Whatever obstacle you had experienced or problems you are facing right now and adversity you may encounter in the future, I’m sure you have some people who are always there by your side. Or at least one person who cared about what you feel and support you along the way.
If that person is far away, call her now. I understand that at this time, we are limited to where we are allowed to go. We cannot pay a visit to our dearest aunt, grandmother, stepmom, your best friend’s mom, your teacher, or a family friend who cared for you like her own child. Whoever she is, remember to call her.
Send them a simple gift, a “Thank you Card” or Mother’s Card, let them know how significant impact they have added to your life. If it weren’t for them, you didn’t make it through this day as a mother. They would be thrilled to hear from you.
5. Reach out to other mothers you know
Do you know some people who are already a mother? How long have you been not in contact with your sister – who lives in the other city? Your sister-in-law? And, oh, don’t forget, Karen, your neighbor.
Also, if you have ever known a mother who’s their kids are far away. Or a mother who recently just lost their child. They need your voice. They need to feel that they’re not alone.
Even though they don’t have anybody to celebrate with, perhaps you may uplift her day and make her feel better and appreciated.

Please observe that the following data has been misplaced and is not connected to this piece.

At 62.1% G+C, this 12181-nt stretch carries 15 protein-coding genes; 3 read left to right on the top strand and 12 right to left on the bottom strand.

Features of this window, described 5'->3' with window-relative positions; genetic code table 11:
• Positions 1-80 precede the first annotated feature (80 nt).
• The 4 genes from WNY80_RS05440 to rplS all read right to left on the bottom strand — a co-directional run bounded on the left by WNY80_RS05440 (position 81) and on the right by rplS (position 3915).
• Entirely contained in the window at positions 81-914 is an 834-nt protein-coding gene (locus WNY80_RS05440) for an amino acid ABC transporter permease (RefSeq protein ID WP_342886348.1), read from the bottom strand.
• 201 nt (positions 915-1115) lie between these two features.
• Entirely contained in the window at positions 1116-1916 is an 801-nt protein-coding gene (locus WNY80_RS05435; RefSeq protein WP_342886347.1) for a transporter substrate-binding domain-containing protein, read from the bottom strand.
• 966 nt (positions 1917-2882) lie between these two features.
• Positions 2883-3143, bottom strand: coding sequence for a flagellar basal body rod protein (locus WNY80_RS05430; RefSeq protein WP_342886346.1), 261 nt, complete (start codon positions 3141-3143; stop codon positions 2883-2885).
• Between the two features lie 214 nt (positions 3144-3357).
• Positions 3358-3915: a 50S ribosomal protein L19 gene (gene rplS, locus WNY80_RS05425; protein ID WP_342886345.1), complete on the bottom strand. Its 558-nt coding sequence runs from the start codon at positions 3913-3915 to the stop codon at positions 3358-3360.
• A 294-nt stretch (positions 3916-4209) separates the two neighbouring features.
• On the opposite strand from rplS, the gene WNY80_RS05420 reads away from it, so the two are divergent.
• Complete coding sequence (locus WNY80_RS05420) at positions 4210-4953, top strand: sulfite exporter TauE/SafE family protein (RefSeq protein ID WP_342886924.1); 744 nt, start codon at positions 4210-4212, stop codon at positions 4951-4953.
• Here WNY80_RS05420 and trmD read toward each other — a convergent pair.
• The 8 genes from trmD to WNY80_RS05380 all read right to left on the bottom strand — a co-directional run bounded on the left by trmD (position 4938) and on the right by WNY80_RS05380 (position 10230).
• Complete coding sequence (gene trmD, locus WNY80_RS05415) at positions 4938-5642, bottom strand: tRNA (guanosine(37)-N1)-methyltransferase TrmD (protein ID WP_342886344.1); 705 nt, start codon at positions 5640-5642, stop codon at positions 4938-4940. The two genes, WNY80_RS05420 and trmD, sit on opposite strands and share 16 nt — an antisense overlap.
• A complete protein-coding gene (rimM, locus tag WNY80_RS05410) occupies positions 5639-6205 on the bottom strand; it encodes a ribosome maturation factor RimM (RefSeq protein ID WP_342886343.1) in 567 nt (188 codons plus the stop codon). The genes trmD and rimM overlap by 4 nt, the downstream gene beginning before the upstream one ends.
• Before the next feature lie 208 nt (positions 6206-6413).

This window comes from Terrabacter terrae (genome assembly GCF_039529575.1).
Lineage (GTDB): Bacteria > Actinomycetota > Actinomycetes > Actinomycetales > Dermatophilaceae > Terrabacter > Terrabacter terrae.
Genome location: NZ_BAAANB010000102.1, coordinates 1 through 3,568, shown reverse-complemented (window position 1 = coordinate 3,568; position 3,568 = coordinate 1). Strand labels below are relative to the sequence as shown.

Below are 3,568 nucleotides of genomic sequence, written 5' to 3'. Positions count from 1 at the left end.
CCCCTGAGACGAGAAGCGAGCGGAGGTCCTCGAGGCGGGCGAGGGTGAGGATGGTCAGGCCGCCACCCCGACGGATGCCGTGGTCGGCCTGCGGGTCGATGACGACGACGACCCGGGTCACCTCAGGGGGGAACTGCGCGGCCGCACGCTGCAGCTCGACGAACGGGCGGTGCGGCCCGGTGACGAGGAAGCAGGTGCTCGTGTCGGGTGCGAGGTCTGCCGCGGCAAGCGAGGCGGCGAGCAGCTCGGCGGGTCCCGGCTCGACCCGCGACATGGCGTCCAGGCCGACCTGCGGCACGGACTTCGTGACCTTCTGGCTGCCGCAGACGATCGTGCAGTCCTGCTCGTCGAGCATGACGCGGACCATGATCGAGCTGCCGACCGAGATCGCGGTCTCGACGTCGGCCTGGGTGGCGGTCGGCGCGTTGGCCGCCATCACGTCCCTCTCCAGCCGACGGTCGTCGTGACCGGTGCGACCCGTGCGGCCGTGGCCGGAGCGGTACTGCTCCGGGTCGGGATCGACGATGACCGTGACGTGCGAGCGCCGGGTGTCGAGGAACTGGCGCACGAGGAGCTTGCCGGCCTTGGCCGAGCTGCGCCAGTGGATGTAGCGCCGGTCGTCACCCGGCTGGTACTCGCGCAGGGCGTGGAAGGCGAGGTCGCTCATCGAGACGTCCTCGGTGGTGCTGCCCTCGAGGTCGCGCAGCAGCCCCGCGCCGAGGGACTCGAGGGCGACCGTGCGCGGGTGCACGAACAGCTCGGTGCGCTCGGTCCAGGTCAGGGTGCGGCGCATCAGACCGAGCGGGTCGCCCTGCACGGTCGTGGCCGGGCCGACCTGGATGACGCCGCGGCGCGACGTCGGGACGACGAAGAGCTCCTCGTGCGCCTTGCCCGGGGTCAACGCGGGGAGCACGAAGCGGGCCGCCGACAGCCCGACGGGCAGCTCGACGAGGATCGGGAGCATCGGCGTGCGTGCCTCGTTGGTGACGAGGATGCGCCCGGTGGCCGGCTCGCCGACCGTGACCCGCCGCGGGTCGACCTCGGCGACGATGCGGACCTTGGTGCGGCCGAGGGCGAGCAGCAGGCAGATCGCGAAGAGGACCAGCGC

6. Celebrate you
Happy Mother’s Day! This our day. Yes, it’s your day. We may not celebrate it as grand as before because of the pandemic. No more spa blowout with your friends and romantic date with your husband in a restaurant. I guess this might be the time to start a new tradition, not too fancy, and definitely cheaper. There are creative ways to celebrate Mother’s day more than you can imagine.
More natural, affectionate, and loving. Big or small whatever you decide to do, do it your way. Have fun, and enjoy yourself. If you are not a mother, that’s okay. Do something that makes you feel your mother regardless of how bad your relationship with your mother.
Just simply remind yourself that YOU are the best thing that she had. And whatever had happened in the past, it doesn’t matter anymore, I hope you seek peace in your heart and find the courage to talk to her this Mother’s Day like I am planning to do.